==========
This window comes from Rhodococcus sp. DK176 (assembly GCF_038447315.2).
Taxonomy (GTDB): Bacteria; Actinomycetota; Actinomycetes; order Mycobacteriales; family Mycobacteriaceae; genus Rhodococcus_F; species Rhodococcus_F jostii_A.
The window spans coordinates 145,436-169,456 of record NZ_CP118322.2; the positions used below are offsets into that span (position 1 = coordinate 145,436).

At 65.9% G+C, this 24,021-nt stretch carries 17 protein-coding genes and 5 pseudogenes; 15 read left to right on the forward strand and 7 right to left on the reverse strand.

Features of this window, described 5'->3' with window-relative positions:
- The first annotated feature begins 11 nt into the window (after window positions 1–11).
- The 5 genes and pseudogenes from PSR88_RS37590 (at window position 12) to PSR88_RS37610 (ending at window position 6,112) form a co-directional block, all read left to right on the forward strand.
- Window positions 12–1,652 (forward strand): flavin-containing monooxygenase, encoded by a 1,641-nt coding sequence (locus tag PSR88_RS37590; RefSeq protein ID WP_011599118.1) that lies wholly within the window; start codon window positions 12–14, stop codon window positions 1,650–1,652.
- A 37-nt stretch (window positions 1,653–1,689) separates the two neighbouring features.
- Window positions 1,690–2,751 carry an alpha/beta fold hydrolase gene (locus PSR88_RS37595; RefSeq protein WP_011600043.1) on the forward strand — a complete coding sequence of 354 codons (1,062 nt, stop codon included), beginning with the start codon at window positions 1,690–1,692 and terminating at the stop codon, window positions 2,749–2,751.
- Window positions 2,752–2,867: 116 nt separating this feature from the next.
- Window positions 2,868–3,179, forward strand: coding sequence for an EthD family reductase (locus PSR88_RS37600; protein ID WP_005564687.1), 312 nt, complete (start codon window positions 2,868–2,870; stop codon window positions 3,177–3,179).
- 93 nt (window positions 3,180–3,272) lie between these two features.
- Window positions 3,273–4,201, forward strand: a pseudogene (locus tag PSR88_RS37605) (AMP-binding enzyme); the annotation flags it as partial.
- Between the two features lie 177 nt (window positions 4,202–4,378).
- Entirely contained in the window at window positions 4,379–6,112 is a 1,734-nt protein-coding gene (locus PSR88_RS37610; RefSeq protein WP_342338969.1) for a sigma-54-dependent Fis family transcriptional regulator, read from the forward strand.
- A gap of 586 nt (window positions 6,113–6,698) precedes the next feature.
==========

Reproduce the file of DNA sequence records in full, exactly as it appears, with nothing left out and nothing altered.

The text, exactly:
This window comes from Rhodococcus sp. DK176 (assembly GCF_038447315.2).
Taxonomy (GTDB): Bacteria; Actinomycetota; Actinomycetes; order Mycobacteriales; family Mycobacteriaceae; genus Rhodococcus_F; species Rhodococcus_F jostii_A.
The window spans coordinates 145,436-169,456 of record NZ_CP118322.2; the positions used below are offsets into that span (position 1 = coordinate 145,436).

At 65.9% G+C, this 24,021-nt stretch carries 17 protein-coding genes and 5 pseudogenes; 15 read left to right on the forward strand and 7 right to left on the reverse strand.

Features of this window, described 5'->3' with window-relative positions:
- The first annotated feature begins 11 nt into the window (after window positions 1–11).
- The 5 genes and pseudogenes from PSR88_RS37590 (at window position 12) to PSR88_RS37610 (ending at window position 6,112) form a co-directional block, all read left to right on the forward strand.
- Window positions 12–1,652 (forward strand): flavin-containing monooxygenase, encoded by a 1,641-nt coding sequence (locus tag PSR88_RS37590; RefSeq protein ID WP_011599118.1) that lies wholly within the window; start codon window positions 12–14, stop codon window positions 1,650–1,652.
- A 37-nt stretch (window positions 1,653–1,689) separates the two neighbouring features.
- Window positions 1,690–2,751 carry an alpha/beta fold hydrolase gene (locus PSR88_RS37595; RefSeq protein WP_011600043.1) on the forward strand — a complete coding sequence of 354 codons (1,062 nt, stop codon included), beginning with the start codon at window positions 1,690–1,692 and terminating at the stop codon, window positions 2,749–2,751.
- Window positions 2,752–2,867: 116 nt separating this feature from the next.
- Window positions 2,868–3,179, forward strand: coding sequence for an EthD family reductase (locus PSR88_RS37600; protein ID WP_005564687.1), 312 nt, complete (start codon window positions 2,868–2,870; stop codon window positions 3,177–3,179).
- 93 nt (window positions 3,180–3,272) lie between these two features.
- Window positions 3,273–4,201, forward strand: a pseudogene (locus tag PSR88_RS37605) (AMP-binding enzyme); the annotation flags it as partial.
- Between the two features lie 177 nt (window positions 4,202–4,378).
- Entirely contained in the window at window positions 4,379–6,112 is a 1,734-nt protein-coding gene (locus PSR88_RS37610; RefSeq protein WP_342338969.1) for a sigma-54-dependent Fis family transcriptional regulator, read from the forward strand.
- A gap of 586 nt (window positions 6,113–6,698) precedes the next feature.